Candidates For Miami-Dade Mayor Face Off In First Debate Of 2020 Race
In the first debate of the 2020 Miami-Dade County mayoral race on Monday, five candidates expressed commitments to address sea-level rise and expand worker rights but also sparred over their backgrounds and ways to improve mass transit in the county.
The forum hosted by the AFL-CIO at the Firefighters Memorial Building in Doral took place before more than 100 local union workers and activists. It featured wide-ranging discussions on county partnerships with unions, public education and using taxes to expand county services, among other issues.
The candidates included current Miami-Dade Commissioners Daniella Levine Cava, Esteban Bovo Jr., Jean Monestime and Xavier Suarez, as well as former county Mayor Alex Penelas. Three other candidates did not participate.
They’re all vying to succeed current Mayor Carlos Gimenez in an August primary election next year. Gimenez is stepping down from the nonpartisan position due to term limits.
“What you will have to decide is who is most credentialed, most qualified to run a $9 billion business,” Penelas said during the debate, referring to the county’s budget.
Much of the forum was tailored to labor issues with many workers in attendance dressed in shirts representing their respective unions.
Candidates, including Levine Cava and Suarez, said Miami-Dade must improve its relationships with different unions. Union leaders and workers have criticized the county for letting partnerships with labor groups sour.
Levine Cava noted that support from labor groups helped her initially win a seat on the county commission in 2014. She said she would partner with unions to improve wages and benefits.
“I’ve championed equal pay for women, we’ve increased the living wage, we’ve brought labor peace to numerous contracts,” Levine Cava said. “As mayor, this is what I will continue.”
Suarez, who previously served as the first Cuban-born mayor of Miami, also called himself a “friend of labor” who is willing to “fight it out with the bureaucrats.”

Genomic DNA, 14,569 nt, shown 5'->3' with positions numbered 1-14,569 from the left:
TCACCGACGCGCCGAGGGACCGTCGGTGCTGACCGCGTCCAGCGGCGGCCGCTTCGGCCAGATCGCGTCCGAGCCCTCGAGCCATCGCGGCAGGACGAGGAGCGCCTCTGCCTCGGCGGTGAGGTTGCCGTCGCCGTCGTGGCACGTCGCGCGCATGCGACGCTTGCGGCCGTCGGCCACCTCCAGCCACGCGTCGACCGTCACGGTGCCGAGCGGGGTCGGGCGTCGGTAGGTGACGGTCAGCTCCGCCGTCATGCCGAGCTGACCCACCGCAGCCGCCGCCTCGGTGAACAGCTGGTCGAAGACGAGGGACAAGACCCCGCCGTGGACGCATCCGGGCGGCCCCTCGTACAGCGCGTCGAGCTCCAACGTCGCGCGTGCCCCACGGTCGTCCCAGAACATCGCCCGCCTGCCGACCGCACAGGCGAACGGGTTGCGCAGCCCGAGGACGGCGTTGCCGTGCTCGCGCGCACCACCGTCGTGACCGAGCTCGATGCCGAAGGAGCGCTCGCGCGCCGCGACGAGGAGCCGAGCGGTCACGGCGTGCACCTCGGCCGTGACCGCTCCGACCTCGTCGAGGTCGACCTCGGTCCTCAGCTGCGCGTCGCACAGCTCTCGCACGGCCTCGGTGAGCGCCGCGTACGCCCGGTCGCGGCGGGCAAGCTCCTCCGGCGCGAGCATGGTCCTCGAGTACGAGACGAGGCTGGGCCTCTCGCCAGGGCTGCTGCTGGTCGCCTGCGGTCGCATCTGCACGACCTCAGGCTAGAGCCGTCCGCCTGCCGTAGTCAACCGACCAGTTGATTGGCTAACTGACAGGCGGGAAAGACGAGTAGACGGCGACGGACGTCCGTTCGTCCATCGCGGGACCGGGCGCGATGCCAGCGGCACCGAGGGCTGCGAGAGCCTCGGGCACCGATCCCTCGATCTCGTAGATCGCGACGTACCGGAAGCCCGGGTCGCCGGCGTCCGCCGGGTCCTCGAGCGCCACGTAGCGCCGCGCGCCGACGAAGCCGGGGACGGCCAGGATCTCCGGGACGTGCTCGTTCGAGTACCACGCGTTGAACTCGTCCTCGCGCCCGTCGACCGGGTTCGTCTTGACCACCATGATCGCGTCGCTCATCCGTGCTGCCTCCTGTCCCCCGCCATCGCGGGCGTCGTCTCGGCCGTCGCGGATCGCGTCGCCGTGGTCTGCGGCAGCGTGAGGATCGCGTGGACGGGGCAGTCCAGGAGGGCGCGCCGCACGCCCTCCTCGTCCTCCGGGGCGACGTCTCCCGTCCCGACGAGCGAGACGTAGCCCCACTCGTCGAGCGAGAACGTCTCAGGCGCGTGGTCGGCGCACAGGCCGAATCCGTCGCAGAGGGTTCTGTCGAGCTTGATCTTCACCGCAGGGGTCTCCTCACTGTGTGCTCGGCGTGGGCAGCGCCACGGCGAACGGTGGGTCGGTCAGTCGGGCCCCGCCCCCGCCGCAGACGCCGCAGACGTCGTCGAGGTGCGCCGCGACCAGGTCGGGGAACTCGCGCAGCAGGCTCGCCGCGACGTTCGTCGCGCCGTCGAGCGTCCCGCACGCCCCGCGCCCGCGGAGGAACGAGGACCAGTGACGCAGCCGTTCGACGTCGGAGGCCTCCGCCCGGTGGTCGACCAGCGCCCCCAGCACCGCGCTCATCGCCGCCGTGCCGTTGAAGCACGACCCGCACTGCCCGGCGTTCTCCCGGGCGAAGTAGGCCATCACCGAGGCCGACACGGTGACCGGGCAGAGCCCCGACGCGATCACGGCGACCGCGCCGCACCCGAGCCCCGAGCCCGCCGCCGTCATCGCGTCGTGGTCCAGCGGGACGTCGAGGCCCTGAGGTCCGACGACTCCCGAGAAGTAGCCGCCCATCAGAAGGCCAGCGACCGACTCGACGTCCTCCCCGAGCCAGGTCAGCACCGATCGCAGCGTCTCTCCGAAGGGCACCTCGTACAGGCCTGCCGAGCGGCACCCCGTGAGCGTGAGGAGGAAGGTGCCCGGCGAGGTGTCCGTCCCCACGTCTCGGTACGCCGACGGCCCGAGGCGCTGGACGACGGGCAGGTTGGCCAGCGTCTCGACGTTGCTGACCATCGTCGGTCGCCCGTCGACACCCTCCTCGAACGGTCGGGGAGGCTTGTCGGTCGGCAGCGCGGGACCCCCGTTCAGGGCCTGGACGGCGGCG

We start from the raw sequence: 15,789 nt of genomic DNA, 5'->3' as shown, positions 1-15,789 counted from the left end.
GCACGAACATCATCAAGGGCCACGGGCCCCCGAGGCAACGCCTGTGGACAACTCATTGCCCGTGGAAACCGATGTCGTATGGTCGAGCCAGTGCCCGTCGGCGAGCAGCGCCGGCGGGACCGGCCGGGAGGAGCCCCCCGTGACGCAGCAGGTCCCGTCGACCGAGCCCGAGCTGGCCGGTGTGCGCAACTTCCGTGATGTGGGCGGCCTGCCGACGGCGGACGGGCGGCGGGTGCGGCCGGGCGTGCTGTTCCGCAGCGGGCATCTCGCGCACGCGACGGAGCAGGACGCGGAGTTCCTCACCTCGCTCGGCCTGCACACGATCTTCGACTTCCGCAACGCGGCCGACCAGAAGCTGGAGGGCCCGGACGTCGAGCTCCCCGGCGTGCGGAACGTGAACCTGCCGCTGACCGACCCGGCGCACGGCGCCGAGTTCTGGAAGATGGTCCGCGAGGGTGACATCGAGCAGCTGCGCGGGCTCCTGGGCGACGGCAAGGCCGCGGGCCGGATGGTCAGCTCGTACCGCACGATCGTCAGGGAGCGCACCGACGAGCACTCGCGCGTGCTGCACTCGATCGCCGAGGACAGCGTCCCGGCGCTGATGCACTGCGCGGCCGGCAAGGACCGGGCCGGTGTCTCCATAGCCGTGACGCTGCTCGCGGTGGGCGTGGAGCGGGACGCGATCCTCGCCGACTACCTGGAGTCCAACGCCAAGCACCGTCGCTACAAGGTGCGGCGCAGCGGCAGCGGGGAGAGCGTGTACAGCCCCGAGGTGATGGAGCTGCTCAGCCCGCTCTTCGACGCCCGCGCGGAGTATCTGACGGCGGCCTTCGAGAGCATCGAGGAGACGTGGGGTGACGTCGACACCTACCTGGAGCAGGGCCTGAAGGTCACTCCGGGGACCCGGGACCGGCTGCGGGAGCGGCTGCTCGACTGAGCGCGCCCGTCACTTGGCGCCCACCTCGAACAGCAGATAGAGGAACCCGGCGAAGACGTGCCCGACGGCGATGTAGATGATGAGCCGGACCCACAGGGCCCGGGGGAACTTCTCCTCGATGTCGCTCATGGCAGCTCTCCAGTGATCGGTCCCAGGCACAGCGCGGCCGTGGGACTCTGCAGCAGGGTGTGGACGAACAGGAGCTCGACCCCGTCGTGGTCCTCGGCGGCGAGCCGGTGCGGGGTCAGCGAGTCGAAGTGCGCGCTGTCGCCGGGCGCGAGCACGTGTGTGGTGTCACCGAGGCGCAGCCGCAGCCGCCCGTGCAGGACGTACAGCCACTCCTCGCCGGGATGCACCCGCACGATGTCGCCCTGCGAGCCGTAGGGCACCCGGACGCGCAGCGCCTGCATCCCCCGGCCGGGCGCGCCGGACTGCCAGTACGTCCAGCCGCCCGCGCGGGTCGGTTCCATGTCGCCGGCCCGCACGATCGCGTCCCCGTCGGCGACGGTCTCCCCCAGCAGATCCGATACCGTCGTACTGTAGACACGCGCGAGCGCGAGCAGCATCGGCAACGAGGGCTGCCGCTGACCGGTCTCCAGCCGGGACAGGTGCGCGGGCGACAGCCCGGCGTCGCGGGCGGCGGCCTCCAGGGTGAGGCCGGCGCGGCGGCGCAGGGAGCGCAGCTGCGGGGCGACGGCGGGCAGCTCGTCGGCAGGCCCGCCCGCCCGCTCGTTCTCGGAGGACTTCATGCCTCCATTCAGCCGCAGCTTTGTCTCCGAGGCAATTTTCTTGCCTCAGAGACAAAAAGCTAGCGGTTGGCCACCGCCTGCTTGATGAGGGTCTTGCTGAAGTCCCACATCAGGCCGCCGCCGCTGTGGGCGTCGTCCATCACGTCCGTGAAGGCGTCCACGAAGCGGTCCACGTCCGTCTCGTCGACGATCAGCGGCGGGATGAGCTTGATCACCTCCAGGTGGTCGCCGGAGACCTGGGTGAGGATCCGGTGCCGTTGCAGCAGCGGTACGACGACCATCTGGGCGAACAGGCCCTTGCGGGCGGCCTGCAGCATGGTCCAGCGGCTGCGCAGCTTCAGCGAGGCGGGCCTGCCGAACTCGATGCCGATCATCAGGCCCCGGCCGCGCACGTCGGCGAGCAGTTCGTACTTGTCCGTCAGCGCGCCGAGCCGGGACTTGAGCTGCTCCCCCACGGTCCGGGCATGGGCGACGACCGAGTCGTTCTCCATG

On climate change, each of the candidates agreed that human behavior is a cause of global warming. They said the county must improve its sewage infrastructure and address leaking septic tanks as a result of sea-level rise.
Monestime said climate change is South Florida’s greatest threat. He argued that Miami-Dade’s resiliency team deserves more funding and should also focus on reducing climate emissions.
“We can’t leave it to our next generation to solve it for us,” said Monestime, who, if elected, would be the county’s first black and Haitian-American mayor. “We must make it the business of every county department to address this issue.”
While there was an overall agreement about environmental threats facing South Florida, exchanges grew more testy on transportation. And a growing rivalry between Bovo, a Republican, and Penelas, a Democrat, quickly became apparent. Both candidates have Hialeah political roots and are competing for the city’s voters.
Bovo has made addressing traffic congestion and expanding mass transit a key plank in his platform.
On Monday, he continued to criticize what he called broken promises as part of a transportation tax passed in a 2002 referendum, which then-mayor Penelas supported. Bovo said the half penny tax was never enough to fund major mass transit projects, calling the idea a “bold-face lie.”
In another apparent slight toward Penelas, Bovo said the county cannot afford to revert to past practices.
“What we cannot do and should not do is go back to the past century’s way of doing things and go backwards. We need to move forward,” he said.
Penelas quickly fired back. He said the tax was not meant to pay for all mass transit improvements but instead encourage more funding from the federal government. He also accused current government officials of misusing the funds from the transportation tax.
“The fact that subsequent commissions and administrations have used that money to fill budget holes and deficits in our community I think is unforgivable,” he said. “I find it very interesting that some of the very same individuals who have been consistently voting to mispend that money for the past eight, nine, 10 years now have this very convenient political narrative that a campaign that they had nothing to do with was overpromised.”
Penelas also called the county’s recent decision to fund a proposed $76 million Virgin Trains station in Aventura a giveaway that will benefit few mass transit riders. Bovo supported the station as a step toward providing more transit options.
Mark Richard, a labor attorney who represents several county unions, moderated the debate. He said the candidates mostly provided general responses with few specifics, in part because they had only about two minutes to answer each question.
“But I think they all gave it a good shot today,” he said. “It’s going to be a long campaign where the residents...will have a chance to ask harder, deeper and more extensive questions.”
A previous version of this article misspelled Jean Monestime's last name on second reference.